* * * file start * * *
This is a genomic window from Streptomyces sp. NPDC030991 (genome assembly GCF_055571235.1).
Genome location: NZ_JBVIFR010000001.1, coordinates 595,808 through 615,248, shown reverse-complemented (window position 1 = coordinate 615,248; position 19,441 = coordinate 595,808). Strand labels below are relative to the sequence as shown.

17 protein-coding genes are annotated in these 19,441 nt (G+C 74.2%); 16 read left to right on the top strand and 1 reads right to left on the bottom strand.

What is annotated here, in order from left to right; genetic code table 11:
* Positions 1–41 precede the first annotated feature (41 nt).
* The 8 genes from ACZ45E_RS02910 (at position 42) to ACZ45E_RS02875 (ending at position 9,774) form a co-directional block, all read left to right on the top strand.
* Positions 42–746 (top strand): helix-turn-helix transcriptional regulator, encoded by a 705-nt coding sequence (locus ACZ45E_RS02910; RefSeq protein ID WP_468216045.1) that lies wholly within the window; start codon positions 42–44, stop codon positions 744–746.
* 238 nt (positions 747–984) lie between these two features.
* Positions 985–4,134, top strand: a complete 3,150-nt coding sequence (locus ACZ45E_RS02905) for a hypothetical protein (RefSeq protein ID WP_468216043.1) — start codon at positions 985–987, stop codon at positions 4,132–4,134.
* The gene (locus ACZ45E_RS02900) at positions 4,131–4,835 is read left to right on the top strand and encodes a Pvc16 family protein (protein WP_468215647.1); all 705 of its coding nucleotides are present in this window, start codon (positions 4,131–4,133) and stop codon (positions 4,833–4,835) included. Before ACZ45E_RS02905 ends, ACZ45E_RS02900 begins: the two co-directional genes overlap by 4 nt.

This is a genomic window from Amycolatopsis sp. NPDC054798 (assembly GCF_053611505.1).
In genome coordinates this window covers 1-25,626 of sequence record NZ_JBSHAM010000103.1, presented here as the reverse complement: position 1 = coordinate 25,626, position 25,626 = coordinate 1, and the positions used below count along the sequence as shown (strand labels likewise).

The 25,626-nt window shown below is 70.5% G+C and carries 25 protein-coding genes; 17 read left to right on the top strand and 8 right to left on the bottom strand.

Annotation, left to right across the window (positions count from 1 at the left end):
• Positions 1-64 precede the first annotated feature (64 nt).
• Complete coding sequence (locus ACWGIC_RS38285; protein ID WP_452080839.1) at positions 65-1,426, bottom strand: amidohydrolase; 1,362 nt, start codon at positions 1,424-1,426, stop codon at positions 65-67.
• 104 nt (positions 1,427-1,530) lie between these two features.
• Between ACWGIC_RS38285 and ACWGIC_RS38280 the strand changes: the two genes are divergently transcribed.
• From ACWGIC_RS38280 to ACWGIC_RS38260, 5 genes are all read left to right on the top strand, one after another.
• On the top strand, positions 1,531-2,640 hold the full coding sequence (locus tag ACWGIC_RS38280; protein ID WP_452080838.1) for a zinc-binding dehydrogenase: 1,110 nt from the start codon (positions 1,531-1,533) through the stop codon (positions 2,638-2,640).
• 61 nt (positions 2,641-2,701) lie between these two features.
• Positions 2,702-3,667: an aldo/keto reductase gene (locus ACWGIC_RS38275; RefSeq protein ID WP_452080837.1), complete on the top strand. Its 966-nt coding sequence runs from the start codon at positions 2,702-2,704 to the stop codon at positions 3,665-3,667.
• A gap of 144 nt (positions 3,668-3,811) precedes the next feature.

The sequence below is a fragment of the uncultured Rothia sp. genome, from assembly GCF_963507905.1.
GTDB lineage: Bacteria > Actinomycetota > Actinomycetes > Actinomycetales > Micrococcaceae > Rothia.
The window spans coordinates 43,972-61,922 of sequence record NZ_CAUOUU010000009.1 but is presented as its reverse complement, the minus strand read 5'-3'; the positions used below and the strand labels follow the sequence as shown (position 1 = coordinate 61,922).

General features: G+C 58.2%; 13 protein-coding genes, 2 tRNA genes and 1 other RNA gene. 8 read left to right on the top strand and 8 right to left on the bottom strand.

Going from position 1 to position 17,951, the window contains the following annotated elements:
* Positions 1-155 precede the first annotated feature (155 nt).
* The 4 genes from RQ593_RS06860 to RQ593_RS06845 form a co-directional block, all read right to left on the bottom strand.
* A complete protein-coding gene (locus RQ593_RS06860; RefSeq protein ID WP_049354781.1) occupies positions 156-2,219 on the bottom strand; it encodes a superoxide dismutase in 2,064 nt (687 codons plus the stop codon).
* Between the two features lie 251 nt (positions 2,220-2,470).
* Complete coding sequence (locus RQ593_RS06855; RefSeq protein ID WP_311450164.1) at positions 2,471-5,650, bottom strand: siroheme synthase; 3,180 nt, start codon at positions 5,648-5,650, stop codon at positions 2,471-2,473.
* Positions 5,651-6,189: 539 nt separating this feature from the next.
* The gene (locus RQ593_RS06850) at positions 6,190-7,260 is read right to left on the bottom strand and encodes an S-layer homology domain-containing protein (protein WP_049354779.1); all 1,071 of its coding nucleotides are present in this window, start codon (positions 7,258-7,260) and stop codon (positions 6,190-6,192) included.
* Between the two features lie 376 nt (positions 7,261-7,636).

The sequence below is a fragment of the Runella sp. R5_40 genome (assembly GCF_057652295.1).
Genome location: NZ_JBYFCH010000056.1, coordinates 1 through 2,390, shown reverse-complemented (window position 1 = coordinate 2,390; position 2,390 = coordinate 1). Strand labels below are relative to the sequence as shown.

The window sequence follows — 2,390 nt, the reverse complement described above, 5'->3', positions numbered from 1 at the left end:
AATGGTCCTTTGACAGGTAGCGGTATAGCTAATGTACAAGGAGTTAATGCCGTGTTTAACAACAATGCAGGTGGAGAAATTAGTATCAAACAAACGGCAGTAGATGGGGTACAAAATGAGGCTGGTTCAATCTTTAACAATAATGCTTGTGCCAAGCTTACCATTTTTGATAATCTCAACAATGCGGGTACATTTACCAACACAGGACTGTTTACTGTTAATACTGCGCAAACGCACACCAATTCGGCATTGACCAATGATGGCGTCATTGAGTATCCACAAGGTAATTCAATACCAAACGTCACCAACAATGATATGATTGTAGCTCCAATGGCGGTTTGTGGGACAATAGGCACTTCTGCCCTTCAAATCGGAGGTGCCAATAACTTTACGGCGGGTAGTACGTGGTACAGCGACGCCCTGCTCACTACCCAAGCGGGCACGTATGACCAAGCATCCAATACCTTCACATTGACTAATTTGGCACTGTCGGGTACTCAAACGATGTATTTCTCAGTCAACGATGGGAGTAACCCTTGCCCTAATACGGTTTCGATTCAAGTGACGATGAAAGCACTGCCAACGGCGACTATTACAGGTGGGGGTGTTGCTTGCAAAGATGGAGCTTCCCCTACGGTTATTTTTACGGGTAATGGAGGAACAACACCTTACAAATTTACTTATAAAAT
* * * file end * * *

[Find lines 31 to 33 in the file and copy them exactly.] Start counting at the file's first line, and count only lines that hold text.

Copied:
* A complete protein-coding gene (locus RQ593_RS06860; RefSeq protein ID WP_049354781.1) occupies positions 156-2,219 on the bottom strand; it encodes a superoxide dismutase in 2,064 nt (687 codons plus the stop codon).
* Between the two features lie 251 nt (positions 2,220-2,470).
* Complete coding sequence (locus RQ593_RS06855; RefSeq protein ID WP_311450164.1) at positions 2,471-5,650, bottom strand: siroheme synthase; 3,180 nt, start codon at positions 5,648-5,650, stop codon at positions 2,471-2,473.